Sign up ×
Stack Overflow is a community of 4.7 million programmers, just like you, helping each other. Join them; it only takes a minute:

I'm trying to migrate my application from Rails 3.0.7 to Rails 3.1.3. I have client model

class Client::Client < ActiveRecord::Base
  has_one :contact_address, :class_name => "Address", :foreign_key => :client_id, :conditions => ["kind = ? and state = ?", 2, 1]    

In controller's edit method I execute this code:

def edit
  @client = params[:type].classify.constantize.find params[:id]
  @client.contact_address = => 2) if @client.contact_address.blank?

In second line of this code I'm getting error:

Failed to save the new associated contact_address.

So it seems that assignment to @client.contact_address somehow triggered save method on contact_address object... I do not want that... Is this some new Rails 3.1.x behavior? I want associated objects to save only when I call .save! on parent model - this is too much magic for me. Can I disable this behavior somewhere?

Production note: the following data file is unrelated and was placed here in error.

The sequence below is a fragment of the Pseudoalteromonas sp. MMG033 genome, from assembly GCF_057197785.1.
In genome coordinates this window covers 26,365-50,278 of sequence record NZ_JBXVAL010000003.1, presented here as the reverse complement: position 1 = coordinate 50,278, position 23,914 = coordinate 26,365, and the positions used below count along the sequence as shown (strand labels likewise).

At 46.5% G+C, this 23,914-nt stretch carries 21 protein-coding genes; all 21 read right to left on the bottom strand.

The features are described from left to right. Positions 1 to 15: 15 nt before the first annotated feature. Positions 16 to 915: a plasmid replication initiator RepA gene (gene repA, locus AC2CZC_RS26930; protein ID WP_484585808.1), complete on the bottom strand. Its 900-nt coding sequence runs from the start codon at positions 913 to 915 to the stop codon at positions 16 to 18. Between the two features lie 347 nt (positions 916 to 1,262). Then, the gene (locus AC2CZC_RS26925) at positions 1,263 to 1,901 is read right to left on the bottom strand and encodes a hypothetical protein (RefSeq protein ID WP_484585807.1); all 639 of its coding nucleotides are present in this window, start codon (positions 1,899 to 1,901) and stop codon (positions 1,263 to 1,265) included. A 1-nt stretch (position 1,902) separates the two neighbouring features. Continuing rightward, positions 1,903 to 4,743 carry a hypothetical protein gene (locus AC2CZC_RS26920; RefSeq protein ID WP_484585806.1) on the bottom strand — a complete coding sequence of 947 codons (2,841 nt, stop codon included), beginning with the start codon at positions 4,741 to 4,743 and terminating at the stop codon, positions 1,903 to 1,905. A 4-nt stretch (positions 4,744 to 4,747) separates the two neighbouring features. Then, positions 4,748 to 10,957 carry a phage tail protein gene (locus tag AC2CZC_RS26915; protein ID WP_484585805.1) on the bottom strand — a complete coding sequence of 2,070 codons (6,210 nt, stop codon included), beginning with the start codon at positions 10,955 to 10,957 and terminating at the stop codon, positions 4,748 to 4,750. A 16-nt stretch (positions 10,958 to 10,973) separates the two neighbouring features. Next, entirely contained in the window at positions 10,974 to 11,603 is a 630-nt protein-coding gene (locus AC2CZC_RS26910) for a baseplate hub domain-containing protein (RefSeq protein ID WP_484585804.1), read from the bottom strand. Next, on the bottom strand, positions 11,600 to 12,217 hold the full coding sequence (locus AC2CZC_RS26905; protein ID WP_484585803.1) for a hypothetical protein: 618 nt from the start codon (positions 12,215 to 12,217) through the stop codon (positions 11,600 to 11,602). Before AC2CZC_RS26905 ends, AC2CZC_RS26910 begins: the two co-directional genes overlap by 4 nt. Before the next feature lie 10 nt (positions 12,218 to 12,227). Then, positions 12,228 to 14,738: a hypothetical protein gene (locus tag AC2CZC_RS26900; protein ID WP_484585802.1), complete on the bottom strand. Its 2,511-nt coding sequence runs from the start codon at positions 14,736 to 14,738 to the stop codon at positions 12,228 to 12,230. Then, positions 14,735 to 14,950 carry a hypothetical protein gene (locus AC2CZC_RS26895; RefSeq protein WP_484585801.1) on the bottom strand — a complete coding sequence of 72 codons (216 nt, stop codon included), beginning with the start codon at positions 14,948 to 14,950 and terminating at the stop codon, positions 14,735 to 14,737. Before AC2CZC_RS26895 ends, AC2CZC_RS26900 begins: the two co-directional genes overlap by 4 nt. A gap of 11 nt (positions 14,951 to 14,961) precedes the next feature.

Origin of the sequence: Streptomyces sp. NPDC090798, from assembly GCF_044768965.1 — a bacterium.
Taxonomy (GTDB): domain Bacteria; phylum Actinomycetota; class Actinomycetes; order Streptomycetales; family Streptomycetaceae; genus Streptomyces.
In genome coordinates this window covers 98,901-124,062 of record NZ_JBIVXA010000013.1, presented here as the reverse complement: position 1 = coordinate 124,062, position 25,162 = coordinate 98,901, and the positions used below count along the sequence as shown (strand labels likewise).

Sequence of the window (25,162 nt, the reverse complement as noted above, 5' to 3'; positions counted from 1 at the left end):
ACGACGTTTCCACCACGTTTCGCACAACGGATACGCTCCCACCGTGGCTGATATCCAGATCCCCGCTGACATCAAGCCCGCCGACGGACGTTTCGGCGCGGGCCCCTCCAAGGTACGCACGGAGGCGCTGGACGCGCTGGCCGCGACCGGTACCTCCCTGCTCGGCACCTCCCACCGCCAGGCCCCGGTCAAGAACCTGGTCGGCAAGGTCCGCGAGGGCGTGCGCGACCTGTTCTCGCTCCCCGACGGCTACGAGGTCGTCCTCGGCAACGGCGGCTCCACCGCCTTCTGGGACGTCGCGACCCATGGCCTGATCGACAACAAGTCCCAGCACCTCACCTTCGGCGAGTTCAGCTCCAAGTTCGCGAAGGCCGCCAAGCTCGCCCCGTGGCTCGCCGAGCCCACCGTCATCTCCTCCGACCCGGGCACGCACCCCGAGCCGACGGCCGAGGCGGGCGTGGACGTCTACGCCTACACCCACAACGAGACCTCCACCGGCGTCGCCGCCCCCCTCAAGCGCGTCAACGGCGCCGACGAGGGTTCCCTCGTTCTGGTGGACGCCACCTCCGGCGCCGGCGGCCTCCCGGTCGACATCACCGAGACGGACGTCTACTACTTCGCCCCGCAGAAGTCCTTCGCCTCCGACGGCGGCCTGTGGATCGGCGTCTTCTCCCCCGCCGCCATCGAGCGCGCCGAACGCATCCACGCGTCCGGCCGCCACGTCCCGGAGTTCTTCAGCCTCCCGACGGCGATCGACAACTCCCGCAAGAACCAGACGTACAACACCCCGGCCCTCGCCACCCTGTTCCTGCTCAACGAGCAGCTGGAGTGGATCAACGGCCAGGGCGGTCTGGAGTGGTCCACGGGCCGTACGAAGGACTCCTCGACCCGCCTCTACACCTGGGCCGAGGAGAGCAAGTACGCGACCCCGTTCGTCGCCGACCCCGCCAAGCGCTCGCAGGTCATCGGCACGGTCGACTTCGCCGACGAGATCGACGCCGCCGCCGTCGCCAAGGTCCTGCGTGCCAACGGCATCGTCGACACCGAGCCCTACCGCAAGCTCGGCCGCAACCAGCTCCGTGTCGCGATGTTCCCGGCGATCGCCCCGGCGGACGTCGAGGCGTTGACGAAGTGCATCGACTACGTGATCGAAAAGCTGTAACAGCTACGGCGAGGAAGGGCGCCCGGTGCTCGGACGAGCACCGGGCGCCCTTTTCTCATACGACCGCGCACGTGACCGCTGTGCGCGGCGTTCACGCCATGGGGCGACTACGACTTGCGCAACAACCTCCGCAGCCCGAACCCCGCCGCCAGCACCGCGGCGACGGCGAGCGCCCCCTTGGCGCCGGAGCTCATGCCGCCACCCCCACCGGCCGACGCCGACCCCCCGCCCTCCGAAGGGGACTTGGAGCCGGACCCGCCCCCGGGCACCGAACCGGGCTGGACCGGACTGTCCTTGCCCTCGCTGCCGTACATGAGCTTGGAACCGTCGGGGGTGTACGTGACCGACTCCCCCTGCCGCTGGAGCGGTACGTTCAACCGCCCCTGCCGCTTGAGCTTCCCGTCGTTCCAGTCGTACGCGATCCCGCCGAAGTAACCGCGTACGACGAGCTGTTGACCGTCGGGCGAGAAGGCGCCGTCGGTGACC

share|improve this question
The statement "@client = params[:type].classify.constantize.find params[:id]" doesn't look very safe to me: you're letting your users instantiate any object type they pass in as a parameter? – Alex Kovshovik Aug 6 '12 at 16:23

1 Answer 1

up vote 5 down vote accepted

I've found workaround for this. In controllers edit method I've used build method instead of assignment:

def edit
  @client = params[:type].classify.constantize.find params[:id]
  @client.build_contact_address(:kind => 2) if @client.contact_address.blank?

But I'm still intrested to read about this new behavior somewhere (my googling was unsuccessfull). Maybe someone could provide a link?

share|improve this answer
I find this behavior (raising a ActiveRecord::RecordNotSaved) very surprising and frustrating too. I wish it just behaved like a normal validation and added the errors to the errors hash instead. – Tyler Rick Apr 16 at 18:29

Your Answer


By posting your answer, you agree to the privacy policy and terms of service.

Not the answer you're looking for? Browse other questions tagged or ask your own question.